1. Download raspbian-stretch-lite.img from here.

  2. Flash the image into an SD card as described here.

  3. Enable UART as described here.

  4. Boot the board and get a shell over UART as described here. You’ll need a USB-UART module for that. The default login credentials are pi and raspberry.

  5. Get the board connected to the internet (plug in a USB Ethernet adapter or follow this).

  6. Update: sudo apt-get update && sudo apt-get dist-upgrade && sudo rpi-update && sudo reboot.

  7. Install useful packages: sudo apt-get install vim git.

  8. Download and install Go:

    curl -o go.linux-armv6l.tar.gz
    tar -xf go.linux-armv6l.tar.gz
    mv go goroot
    mkdir gopath
    export GOPATH=~/gopath
    export GOROOT=~/goroot
    export PATH=~/goroot/bin:$PATH
    export PATH=~/gopath/bin:$PATH
  9. Download syzkaller, apply the patch below and build syz-executor:

diff --git a/executor/common_usb_linux.h b/executor/common_usb_linux.h
index 451b2a7b..64af45c7 100644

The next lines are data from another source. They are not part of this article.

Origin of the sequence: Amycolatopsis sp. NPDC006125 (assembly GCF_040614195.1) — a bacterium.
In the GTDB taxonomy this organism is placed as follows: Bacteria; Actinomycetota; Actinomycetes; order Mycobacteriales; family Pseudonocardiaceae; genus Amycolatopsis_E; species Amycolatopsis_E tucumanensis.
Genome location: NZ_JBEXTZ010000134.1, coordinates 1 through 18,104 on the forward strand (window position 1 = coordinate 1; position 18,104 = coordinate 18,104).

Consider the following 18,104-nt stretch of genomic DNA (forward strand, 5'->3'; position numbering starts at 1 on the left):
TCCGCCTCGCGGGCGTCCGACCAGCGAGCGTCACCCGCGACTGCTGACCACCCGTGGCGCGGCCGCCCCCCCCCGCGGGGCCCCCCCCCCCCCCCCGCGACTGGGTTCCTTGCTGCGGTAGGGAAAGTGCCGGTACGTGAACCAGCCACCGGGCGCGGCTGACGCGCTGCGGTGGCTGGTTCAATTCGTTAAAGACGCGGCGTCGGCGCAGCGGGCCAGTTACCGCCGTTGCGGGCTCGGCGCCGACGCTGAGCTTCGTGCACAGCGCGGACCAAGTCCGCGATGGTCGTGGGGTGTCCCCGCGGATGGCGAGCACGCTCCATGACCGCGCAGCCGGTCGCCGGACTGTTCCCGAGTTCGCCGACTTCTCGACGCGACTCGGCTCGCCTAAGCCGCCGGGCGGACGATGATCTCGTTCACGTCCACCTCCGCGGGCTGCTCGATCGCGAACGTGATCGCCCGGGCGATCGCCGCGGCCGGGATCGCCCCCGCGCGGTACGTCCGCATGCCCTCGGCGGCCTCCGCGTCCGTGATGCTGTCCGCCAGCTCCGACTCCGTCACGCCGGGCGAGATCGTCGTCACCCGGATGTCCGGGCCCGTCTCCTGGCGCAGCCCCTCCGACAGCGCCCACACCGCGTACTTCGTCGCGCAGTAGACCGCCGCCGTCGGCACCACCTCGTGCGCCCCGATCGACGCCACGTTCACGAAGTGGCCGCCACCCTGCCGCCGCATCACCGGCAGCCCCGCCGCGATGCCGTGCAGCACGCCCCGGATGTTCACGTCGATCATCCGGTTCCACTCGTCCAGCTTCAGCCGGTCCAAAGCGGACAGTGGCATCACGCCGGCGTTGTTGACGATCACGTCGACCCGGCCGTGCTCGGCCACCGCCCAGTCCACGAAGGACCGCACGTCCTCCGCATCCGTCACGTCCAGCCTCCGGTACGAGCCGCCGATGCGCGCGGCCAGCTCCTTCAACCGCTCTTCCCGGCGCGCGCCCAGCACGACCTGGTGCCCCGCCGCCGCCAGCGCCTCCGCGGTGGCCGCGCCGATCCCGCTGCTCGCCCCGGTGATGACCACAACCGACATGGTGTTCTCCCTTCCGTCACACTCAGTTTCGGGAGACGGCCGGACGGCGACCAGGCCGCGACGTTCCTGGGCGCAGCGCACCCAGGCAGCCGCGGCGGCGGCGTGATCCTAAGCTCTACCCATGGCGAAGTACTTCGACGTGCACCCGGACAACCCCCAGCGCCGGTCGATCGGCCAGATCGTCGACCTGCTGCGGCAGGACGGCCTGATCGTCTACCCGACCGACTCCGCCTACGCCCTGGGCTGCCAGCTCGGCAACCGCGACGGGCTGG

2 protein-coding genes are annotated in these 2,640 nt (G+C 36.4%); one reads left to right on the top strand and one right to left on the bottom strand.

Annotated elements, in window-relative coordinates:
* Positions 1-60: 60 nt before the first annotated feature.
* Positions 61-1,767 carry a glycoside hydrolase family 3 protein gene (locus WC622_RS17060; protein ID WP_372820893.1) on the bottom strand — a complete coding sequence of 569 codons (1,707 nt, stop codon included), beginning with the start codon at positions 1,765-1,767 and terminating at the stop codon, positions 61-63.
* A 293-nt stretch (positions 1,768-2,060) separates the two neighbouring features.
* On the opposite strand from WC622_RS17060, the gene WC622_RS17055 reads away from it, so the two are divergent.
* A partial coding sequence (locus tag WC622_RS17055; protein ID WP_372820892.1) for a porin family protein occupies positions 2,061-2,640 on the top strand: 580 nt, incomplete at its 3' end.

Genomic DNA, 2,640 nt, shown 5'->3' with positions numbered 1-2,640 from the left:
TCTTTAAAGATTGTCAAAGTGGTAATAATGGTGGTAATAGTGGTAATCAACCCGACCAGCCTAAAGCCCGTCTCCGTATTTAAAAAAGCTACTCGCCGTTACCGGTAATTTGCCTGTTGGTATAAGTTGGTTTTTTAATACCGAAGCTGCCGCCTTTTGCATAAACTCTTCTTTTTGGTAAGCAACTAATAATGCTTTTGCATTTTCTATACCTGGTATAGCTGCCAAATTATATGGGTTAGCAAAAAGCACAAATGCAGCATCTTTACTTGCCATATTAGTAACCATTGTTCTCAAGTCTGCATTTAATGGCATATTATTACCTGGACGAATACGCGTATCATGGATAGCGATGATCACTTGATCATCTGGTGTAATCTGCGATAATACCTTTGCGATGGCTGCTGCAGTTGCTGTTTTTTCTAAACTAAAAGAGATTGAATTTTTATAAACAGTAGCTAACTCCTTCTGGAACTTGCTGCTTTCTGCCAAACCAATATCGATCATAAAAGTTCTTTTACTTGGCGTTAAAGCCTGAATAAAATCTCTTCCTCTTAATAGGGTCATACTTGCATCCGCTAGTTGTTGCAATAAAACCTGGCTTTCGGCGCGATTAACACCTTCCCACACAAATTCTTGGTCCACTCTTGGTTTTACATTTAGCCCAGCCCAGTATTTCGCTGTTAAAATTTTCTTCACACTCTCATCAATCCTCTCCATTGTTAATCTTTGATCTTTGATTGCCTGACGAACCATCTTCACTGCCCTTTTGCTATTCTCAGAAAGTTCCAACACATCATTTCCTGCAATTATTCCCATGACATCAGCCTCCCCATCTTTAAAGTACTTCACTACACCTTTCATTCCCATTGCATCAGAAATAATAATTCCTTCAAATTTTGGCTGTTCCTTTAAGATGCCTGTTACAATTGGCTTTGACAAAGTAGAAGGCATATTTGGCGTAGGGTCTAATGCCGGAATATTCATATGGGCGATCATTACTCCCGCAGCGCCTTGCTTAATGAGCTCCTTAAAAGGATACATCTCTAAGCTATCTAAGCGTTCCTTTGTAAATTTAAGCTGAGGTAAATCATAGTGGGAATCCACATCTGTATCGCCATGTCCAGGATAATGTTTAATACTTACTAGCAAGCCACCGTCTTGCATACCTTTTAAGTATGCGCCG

--- a/executor/common_usb_linux.h
+++ b/executor/common_usb_linux.h
@@ -292,9 +292,7 @@ static volatile long syz_usb_connect_impl(uint64 speed, uint64 dev_len, const ch

        // TODO: consider creating two dummy_udc's per proc to increace the chance of
        // triggering interaction between multiple USB devices within the same program.
-       char device[32];
-       sprintf(&device[0], "dummy_udc.%llu", procid);
-       int rv = usb_raw_init(fd, speed, "dummy_udc", &device[0]);
+       rv = usb_raw_init(fd, speed, "20980000.usb", "20980000.usb");
        if (rv < 0) {
                debug("syz_usb_connect: usb_raw_init failed with %d\n", rv);
                return rv;
git clone
cd syzkaller
# Put the patch above into ./syzkaller.patch
git apply ./syzkaller.patch
make executor
mkdir ~/syz-bin
cp bin/linux_arm/syz-executor ~/syz-bin/
  1. Build syz-execprog on your host machine for arm32 with make TARGETARCH=arm execprog and copy to ~/syz-bin onto the SD card. You may try building syz-execprog on the Raspberry Pi itself, but that worked poorly for me due to large memory consumption during the compilation process.